Today's specialty AV stores need to be aware that if the customer has to wait, they can just as soon go on Amazon.com (from their phone in the car before driving home) and buy the same product or something just like it. Americans don't like to wait. They want instant gratification, and I am as guilty of this as anybody. Hell, I freely admit that a small part of our revenue stream here at HomeTheaterReview.com depends on the see-it/click-it/buy-it impulse, so I don't mean to disparage it. But still, as much as we all love shopping online, none of us wants to see traditional retail go away.
Back in the mid-1990s, I convinced my Wilson Audio national sales representative to send me every pair of WATT Puppy speakers that were B-stock, canceled orders, or whatever to my store in Beverly Hills. I knew that if I had in-hand a pair of $12,900 speakers that sounded better than anything on the market at the time (even when powered by a modest $1,000 integrated amp) that I could sell them, even in the recession of the early 1990s, for say $9,000 per pair and still make a really nice commission. The commission was motivating and the opportunity was sitting there in the warehouse. I would take the client out and show them the speakers. Often, we would team up to drive them home. I even un-crated a pair to fit into a client's car who wasn't going miss out. At 19 years old, that sale made me a four-figure commission as I was no clerk at the time--I was a commission-only salesman.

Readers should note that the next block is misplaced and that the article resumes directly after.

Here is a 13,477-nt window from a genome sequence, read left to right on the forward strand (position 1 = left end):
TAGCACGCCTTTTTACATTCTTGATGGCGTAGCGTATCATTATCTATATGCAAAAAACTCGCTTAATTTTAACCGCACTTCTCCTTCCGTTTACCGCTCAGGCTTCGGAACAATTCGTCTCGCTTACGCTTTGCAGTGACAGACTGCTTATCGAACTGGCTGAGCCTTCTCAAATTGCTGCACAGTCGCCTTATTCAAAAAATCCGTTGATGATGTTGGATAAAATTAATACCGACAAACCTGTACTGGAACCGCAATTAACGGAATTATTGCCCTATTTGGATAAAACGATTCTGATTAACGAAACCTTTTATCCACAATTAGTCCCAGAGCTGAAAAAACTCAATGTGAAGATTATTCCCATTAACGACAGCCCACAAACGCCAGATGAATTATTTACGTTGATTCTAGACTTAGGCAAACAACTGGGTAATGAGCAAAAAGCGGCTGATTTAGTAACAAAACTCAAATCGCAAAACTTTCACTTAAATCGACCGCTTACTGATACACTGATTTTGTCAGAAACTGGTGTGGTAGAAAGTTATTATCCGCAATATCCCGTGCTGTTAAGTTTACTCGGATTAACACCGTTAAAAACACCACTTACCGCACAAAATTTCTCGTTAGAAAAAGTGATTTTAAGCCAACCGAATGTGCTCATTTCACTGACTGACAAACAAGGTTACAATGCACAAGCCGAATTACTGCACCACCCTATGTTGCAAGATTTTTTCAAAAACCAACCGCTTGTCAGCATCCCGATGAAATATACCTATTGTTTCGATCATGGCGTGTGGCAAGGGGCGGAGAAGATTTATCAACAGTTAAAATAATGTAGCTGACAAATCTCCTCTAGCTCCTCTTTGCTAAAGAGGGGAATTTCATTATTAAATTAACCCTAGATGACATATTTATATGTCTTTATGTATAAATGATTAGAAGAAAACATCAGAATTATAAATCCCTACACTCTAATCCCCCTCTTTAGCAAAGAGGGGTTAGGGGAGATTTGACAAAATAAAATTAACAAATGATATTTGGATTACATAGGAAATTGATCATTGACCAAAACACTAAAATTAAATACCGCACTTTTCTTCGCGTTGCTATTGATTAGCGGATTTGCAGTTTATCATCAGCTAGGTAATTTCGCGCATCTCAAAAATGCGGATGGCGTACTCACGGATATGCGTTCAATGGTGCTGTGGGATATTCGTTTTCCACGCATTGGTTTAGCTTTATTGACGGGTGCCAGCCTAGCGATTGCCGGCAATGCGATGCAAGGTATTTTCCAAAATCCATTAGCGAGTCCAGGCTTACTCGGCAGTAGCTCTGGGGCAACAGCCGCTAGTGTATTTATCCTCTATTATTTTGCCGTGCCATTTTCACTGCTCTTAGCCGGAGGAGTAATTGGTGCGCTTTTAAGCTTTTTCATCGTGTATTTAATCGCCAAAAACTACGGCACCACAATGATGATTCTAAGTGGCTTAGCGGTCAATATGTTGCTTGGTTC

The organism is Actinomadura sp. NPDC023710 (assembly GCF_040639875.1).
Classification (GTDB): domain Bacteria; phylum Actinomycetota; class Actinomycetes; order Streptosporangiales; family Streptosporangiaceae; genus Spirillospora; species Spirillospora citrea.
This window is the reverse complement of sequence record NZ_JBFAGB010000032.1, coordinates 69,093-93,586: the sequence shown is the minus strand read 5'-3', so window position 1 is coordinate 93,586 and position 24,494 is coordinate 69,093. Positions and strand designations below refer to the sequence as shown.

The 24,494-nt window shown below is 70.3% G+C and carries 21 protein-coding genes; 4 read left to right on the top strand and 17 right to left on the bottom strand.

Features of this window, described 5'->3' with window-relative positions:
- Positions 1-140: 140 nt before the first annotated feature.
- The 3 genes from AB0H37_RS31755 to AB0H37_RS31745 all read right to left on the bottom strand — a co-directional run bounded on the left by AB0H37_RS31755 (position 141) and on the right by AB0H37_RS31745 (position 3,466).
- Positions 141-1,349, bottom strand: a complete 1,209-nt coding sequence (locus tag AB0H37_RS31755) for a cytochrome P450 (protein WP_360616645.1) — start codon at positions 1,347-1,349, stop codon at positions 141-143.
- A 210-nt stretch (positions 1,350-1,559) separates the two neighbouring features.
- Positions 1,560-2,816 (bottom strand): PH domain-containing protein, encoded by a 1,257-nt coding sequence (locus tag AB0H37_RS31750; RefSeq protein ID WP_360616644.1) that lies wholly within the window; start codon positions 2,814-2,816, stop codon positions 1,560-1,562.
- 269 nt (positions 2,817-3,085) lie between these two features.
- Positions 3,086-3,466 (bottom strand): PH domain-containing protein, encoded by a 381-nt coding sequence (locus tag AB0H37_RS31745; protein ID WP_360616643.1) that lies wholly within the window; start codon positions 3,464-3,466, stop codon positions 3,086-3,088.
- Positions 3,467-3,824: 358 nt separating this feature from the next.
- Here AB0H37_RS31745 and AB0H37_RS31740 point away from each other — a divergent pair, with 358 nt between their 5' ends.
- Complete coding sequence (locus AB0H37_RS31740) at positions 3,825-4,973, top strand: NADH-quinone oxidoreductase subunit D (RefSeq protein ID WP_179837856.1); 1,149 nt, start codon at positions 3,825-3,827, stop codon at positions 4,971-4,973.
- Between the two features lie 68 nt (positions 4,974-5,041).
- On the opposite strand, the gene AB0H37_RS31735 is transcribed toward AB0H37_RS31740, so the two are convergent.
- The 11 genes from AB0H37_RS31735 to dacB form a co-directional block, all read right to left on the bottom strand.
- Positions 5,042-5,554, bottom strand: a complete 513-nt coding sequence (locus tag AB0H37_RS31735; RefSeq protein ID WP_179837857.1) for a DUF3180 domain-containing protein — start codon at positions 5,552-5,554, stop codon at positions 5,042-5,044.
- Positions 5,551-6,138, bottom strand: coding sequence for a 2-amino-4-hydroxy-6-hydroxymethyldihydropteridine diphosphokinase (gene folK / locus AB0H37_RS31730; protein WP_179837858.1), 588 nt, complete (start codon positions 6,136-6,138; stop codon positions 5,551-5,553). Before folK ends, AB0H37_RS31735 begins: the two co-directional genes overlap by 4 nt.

The hobby of audiophilia and home theater are based around experiences. Those experiences are better in a traditional store, delivered by a trained, motivated, and often commission-based salesperson. The AV stores that are going to make it going forward are going to be the ones who can present the experience and explain the technology while providing instant gratification that Costco, Target, and Amazon.com can't compete with. One company that has figured this concept out is Apple. While I am not the biggest fan of the Apple store as a power user, they rarely are out of stock on any of the key products unless it is the day a new phone launches. They woo you in and they close you on the spot in most cases. I think top-level specialty AV dealers can do an even better job than Apple, as they are capable of explaining and demonstrating the entire experience. Once again, that ain't happening at the warehouse store or on a web page.
• A Tale of Two L.A. Malls Sheds Light on the Future of AV Retail at HomeTheaterReview.com.